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The far right is pushing an ideologically-driven scheme to repeal North Carolina’s very modest 2007 renewable energy law just as it’s really starting to make a difference in jump-starting a homegrown sustainable energy sector. This morning’s Wilmington Star-News explains why backtracking would be big mistake:

“Why would a state intentionally limit its potential for economic growth? That was the probable result of a bill to eliminate a renewable-energy requirement that is nurturing the growing alternative-energy industry in North Carolina. Fortunately, some lawmakers in Raleigh apparently realize the damage the bill could do and have put the brakes on it, for now….

At a time when China and other nations are investing more in alternative energy sources and when demand for renewables is increasing, our state should not reject this currently small but thriving industry. If our leaders continually dwell in the present with no vision for the future, the result will be economic stagnation. Read More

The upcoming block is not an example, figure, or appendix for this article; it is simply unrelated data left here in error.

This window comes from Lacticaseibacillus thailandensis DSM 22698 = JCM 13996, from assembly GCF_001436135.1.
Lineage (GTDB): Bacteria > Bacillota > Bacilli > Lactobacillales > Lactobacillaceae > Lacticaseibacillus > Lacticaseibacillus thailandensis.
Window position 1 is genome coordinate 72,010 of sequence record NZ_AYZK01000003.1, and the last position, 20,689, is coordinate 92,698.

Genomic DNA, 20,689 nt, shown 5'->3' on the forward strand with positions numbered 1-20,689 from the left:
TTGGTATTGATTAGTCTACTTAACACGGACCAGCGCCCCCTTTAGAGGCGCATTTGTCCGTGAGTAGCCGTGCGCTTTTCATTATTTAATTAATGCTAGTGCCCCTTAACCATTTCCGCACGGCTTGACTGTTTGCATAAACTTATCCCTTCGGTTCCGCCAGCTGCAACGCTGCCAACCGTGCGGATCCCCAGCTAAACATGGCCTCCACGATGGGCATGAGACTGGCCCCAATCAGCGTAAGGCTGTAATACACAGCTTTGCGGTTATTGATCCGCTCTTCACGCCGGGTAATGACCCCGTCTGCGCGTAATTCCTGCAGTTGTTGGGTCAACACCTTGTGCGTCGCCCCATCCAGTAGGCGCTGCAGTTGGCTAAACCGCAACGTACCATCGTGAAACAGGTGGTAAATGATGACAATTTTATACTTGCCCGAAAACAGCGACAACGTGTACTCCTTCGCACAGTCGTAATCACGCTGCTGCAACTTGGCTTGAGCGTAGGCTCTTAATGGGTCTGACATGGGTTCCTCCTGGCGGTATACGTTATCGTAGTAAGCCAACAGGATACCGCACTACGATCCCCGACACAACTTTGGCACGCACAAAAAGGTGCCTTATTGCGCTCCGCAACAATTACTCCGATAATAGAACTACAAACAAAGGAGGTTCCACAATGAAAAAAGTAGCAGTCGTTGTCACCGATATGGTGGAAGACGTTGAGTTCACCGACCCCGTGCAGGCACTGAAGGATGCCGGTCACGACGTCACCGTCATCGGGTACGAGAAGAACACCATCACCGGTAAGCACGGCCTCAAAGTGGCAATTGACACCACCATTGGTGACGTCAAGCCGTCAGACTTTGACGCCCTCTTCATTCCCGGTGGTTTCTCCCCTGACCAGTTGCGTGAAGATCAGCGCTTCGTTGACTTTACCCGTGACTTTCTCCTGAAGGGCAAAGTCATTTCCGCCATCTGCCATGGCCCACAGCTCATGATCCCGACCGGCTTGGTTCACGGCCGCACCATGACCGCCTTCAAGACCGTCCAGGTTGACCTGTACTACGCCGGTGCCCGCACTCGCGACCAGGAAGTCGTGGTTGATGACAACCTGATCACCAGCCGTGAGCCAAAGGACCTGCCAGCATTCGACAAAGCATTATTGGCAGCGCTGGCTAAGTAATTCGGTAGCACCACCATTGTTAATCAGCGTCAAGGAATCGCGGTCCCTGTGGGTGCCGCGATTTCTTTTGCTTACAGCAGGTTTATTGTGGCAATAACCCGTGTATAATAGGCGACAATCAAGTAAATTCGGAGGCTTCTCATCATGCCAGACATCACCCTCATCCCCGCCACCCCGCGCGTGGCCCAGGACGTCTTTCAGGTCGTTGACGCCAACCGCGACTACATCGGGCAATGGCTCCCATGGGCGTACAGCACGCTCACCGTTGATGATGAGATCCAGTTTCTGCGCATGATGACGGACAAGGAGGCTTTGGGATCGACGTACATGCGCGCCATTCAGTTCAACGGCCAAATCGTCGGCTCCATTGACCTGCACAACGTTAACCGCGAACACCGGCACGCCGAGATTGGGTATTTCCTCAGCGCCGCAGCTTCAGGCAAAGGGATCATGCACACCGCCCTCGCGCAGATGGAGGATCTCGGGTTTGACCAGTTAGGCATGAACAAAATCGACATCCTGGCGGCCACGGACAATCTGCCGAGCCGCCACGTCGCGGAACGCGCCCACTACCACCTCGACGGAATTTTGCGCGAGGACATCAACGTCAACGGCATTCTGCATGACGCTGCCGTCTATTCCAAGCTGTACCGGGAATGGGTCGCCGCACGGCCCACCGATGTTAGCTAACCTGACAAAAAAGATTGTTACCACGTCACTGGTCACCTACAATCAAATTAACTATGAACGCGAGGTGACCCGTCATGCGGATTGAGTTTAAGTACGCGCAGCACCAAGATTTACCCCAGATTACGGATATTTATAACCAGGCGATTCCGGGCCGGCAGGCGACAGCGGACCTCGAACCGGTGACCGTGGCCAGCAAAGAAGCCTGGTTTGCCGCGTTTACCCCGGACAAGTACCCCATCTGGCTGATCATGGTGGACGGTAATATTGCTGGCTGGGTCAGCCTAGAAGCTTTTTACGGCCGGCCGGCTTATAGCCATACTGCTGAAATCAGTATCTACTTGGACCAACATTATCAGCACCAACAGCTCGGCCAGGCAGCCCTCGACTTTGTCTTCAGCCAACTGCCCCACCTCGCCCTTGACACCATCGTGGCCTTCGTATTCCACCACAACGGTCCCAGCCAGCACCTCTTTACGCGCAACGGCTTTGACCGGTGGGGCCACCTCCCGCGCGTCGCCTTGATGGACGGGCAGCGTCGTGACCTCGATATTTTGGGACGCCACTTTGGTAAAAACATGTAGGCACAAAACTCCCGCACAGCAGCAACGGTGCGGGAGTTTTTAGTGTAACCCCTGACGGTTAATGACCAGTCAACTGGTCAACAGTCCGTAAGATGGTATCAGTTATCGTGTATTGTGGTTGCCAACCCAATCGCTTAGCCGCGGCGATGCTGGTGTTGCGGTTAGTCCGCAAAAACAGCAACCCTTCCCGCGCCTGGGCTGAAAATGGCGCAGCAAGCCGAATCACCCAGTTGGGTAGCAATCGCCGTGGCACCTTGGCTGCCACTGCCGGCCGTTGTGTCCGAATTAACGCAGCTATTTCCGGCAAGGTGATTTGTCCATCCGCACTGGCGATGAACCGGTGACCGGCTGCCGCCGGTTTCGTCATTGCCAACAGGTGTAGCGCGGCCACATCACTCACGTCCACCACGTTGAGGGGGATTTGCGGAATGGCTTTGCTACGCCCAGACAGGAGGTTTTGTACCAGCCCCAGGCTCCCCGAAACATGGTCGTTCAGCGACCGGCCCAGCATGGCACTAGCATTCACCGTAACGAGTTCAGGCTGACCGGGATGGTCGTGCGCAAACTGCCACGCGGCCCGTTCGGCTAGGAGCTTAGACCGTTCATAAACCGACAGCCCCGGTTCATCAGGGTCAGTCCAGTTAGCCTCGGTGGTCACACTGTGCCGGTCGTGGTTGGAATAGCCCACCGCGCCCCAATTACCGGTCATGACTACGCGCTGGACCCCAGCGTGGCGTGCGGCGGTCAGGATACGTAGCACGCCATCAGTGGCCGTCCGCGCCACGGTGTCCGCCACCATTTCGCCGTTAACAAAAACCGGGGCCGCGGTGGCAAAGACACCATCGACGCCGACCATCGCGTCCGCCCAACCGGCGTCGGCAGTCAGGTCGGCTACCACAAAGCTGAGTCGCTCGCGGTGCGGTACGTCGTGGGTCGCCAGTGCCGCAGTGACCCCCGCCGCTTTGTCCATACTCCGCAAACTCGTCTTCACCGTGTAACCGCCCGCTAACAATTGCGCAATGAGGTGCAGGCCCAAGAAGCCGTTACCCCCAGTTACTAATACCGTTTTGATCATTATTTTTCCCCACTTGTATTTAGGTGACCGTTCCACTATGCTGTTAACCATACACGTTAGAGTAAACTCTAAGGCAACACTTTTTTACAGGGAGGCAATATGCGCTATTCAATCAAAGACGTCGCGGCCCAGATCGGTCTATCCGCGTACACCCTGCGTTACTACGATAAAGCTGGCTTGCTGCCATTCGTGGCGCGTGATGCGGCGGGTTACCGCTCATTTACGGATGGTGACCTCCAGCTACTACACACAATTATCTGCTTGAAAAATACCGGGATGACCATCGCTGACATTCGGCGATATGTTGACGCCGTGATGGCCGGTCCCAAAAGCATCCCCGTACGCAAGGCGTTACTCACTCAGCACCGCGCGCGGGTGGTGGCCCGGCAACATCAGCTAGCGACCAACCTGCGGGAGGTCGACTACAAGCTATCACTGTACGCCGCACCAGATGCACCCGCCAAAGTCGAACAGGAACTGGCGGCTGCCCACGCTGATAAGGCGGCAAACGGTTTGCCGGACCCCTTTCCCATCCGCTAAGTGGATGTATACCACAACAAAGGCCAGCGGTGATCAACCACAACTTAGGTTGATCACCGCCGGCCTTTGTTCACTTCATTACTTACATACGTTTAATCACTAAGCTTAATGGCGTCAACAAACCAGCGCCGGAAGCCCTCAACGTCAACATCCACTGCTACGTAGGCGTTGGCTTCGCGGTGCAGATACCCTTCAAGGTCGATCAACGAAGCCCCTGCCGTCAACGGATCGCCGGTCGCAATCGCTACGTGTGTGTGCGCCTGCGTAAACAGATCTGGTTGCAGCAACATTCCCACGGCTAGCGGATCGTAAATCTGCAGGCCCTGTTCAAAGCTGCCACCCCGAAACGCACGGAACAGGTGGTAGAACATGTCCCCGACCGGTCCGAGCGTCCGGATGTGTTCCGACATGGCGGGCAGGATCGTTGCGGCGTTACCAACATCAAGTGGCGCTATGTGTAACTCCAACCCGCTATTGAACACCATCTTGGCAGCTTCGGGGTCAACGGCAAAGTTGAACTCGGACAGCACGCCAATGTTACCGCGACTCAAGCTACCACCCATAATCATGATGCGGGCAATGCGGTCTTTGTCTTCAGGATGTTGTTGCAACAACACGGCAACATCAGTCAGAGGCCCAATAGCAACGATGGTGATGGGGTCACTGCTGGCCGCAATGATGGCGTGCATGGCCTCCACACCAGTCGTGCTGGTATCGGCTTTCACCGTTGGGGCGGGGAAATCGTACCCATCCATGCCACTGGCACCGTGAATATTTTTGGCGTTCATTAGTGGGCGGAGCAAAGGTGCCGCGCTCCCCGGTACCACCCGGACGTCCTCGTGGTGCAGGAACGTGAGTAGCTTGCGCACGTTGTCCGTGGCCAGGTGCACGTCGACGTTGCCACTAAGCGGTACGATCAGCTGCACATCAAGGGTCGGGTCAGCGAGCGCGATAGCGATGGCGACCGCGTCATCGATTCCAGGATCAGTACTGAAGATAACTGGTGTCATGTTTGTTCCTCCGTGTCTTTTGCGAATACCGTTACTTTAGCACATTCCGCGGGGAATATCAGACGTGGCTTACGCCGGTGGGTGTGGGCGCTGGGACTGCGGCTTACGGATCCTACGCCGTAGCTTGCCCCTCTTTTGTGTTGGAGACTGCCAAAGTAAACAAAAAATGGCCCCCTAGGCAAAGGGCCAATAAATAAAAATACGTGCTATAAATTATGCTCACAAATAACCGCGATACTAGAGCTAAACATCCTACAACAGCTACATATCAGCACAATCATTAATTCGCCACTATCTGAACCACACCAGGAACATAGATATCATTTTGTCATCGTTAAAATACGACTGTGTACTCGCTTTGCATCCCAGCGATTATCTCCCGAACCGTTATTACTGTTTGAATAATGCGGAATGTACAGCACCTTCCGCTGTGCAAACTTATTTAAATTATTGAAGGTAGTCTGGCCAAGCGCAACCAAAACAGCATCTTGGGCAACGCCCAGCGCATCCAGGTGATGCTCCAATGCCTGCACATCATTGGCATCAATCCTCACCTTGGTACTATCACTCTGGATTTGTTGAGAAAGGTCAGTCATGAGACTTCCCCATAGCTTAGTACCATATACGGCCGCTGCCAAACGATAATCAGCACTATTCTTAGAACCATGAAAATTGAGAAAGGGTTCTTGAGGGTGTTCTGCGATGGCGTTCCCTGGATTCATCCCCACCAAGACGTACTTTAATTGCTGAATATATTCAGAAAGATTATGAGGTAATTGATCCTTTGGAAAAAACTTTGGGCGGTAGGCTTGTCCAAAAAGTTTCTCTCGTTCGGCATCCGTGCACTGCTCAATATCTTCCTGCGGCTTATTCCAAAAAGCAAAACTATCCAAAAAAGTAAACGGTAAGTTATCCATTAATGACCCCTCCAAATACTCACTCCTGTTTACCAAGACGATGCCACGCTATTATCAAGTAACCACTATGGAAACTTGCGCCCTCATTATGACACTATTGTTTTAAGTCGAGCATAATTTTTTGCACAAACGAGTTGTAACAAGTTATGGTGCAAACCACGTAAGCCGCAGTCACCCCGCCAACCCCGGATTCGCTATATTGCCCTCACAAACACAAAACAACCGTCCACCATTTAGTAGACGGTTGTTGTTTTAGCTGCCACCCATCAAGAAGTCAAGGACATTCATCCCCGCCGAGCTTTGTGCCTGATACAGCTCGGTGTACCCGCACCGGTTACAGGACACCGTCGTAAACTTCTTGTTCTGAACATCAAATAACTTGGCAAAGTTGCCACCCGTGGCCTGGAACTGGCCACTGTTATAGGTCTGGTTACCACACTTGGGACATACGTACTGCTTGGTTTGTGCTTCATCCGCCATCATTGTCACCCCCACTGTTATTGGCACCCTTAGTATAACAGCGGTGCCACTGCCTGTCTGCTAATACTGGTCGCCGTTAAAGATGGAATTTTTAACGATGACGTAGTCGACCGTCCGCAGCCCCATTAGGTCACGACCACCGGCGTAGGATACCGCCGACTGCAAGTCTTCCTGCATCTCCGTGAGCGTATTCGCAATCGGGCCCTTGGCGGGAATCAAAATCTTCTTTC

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Back in the mid-1990′s, a newly-elected Republican legislator in the North Carolina House made his first order of business upon arriving in Raleigh to introduce a resolution that purported to repeal a resolution passed by the General Assembly in 1941. We are not making this up.

The arch-conservative lawmaker thought that it was critical that legislators revoke an endorsement their predecessors had given more than a half-century earlier near the outbreak of world war that had called for the establishment of some kind of successor to the failed League of Nations. The lawmaker was convinced that the long-ago resolution was somehow abetting the world’s slide toward one-world government.

Although the 1995 resolution actually passed the GOP-led House, it died in the Senate and was quickly relegated to the dustbin of conspiracy kook ideas.

Now, flash forward to 2012. Amazingly enough the conspiracy kook movement is now revived — this time in the disturbed ravings of Wake County Commissioner and quite-likely-soon-to-be U.S. Congressman Paul Coble. Read More